Note: This series is designed to take salary cap drafters of any ability and refine their skills to that of a seasoned veteran. The articles will go from basic concepts to the most advanced salary cap draft theories. Each article is designed to build on the previous articles in the series. For best results, read each article before proceeding to the concepts in the next article.
So your league has decided to give salary cap drafting a try. It may seem daunting at first, and it is natural to have some anxiety about it, but being aware of some beginner tendencies can put you ahead of a good portion of your league before you get there. Drafting in salary cap format is at once both exciting and stressful. It requires a level of attention that serpentine drafting does not, and a lot of emotion is involved. Controlling that emotion with preparation and sound strategy is how you win your salary cap draft. Here are some common issues beginners face and how to handle them.
Beginner Mistake #1 – Poor Budget Management
The first thing to know is that you can’t show up to a salary cap draft with a few pieces of paper and a pen. There are so many variables to keep track of that you need a computer program to help you keep everything straight as the draft happens. At a minimum, you should keep track of your cap to the exact dollar. Estimations are okay initially, but you should know what you can spend with every player you roster past the halfway point of your draft. But that’s just the bare minimum to be a competent drafter. You should keep track of everyone’s available cap if you want to be a top-tier salary cap drafter. Get the Draft Dominator from Footballguys to help you, or create a spreadsheet yourself, but your upside in a salary cap draft has a ceiling if you don’t know what every team has to spend at every point in the draft.
Those who fail to keep track of their cap, and that of their opponent, will fall prey to a couple of simple mistakes. They’ll either take themselves out of the draft too fast, or they won’t spend their money when they should. The difficult thing for salary cap drafters is finding that balance. Early in a draft, the top players will be flying off the board, and managers new to the format can get carried away spending too fast. Conversely, some managers will be intimidated by the moment and won’t end up with any elite players.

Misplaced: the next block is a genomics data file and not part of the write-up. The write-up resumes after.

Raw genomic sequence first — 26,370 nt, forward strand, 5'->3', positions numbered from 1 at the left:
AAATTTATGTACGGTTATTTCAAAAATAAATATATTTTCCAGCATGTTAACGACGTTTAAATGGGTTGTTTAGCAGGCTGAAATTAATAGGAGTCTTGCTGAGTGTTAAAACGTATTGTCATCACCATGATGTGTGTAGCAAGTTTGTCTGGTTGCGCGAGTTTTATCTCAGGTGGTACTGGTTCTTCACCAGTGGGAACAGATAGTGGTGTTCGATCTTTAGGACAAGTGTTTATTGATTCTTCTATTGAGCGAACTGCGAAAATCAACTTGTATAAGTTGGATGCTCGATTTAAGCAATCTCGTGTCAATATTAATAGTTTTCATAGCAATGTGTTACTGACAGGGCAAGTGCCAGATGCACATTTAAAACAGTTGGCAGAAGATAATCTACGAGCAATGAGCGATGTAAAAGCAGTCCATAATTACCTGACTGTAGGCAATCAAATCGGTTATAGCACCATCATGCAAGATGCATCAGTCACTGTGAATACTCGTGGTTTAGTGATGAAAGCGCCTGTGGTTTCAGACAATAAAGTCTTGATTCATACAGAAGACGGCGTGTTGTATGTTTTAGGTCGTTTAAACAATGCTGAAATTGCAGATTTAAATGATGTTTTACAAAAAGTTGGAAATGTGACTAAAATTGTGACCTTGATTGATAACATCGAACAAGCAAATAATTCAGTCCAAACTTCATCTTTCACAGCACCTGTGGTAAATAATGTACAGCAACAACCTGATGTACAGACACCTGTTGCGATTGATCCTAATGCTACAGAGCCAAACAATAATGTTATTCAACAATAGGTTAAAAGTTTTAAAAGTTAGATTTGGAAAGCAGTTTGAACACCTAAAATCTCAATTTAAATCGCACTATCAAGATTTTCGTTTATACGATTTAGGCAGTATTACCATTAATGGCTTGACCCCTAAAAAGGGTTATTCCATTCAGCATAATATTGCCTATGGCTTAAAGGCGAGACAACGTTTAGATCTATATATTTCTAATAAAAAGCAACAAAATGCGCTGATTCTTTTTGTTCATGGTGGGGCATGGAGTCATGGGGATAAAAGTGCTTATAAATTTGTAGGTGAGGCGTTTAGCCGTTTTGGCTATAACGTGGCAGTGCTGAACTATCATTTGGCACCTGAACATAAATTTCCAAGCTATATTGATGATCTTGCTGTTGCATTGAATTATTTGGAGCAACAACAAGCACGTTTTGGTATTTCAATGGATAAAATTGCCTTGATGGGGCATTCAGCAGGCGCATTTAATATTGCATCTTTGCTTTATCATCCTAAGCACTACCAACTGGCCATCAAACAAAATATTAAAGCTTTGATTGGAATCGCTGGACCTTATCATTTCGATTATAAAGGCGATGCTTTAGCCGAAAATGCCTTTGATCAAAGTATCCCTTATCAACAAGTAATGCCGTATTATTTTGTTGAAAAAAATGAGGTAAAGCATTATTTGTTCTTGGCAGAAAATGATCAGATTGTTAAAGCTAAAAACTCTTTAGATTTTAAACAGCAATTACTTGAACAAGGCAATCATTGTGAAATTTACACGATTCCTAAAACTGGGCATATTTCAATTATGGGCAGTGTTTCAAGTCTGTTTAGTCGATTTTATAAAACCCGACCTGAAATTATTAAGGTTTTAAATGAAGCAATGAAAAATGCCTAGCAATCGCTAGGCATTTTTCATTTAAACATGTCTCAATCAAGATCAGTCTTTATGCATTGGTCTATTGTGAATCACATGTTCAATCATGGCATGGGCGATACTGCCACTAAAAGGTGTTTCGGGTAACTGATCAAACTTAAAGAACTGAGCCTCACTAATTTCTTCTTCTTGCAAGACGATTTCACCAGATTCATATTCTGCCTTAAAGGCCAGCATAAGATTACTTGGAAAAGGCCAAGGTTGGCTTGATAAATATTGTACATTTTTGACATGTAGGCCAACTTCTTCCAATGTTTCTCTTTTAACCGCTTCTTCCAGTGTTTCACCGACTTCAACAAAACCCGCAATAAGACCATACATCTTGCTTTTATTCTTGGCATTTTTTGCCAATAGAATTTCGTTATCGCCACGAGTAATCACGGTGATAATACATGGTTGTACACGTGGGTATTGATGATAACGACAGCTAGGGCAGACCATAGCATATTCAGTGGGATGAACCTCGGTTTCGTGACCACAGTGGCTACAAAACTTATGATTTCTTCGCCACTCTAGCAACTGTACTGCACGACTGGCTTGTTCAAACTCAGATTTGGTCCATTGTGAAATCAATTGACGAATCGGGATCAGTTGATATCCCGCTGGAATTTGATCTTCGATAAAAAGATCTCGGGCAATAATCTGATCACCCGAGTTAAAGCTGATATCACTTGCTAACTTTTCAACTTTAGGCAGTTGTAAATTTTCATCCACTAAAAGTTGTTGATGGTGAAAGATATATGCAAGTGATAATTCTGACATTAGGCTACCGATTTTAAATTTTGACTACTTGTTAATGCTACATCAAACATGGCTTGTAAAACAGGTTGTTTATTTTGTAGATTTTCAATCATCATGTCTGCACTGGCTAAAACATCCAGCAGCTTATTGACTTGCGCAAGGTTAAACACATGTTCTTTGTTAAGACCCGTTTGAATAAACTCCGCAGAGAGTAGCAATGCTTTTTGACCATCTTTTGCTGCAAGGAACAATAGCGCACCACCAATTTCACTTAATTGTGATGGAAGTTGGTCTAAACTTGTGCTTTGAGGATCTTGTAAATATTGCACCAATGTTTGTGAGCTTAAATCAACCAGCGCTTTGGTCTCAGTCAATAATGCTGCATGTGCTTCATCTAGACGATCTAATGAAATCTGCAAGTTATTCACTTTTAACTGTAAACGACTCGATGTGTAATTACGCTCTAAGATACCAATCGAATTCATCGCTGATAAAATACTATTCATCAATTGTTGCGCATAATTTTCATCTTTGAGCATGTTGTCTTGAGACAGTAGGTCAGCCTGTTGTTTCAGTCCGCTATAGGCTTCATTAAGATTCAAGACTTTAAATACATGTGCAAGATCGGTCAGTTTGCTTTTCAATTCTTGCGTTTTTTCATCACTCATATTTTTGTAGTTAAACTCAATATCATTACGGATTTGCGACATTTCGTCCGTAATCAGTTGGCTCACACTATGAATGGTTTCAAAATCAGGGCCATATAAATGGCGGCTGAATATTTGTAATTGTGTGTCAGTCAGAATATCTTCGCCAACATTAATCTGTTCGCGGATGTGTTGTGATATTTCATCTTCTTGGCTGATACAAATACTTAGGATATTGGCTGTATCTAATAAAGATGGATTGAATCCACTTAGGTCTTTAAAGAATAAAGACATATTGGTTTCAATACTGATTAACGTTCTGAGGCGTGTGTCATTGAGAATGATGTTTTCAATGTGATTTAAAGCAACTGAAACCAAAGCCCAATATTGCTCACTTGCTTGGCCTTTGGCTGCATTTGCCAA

To control spending early in a draft, you need to have a plan ahead of time. Figure out what you want to spend on your top targets and what their approximate prices might be. Once you get in the draft, you may have to adjust those numbers a little, but if you try to roughly follow what you budgeted, it will prevent you from going overboard when the excitement is heightened at the beginning of the draft.
On the other hand, if you tend to get nervous when the bidding gets high, you should think of it like this: Would you leave a snake draft and not have a first or second-round pick? Of course not. But that happens when you don’t land any elite players near the beginning of a salary cap draft. So make sure you land a couple of top guys, but stick with your pre-draft budget. Keep your spending under control to stay in the draft as it moves forward.
The most important thing to remember is that you’ll rarely regret spending a few extra dollars on the top players, but you’ll regret leaving money on the table. Leaving even $4-$8 of unspent money means you could’ve drastically upgraded one of your starters by using that money. You have to spend all your money yet do it while keeping flexibility. This series should help you walk that fine line.
Beginner Mistake #2 – Lack of Preparation
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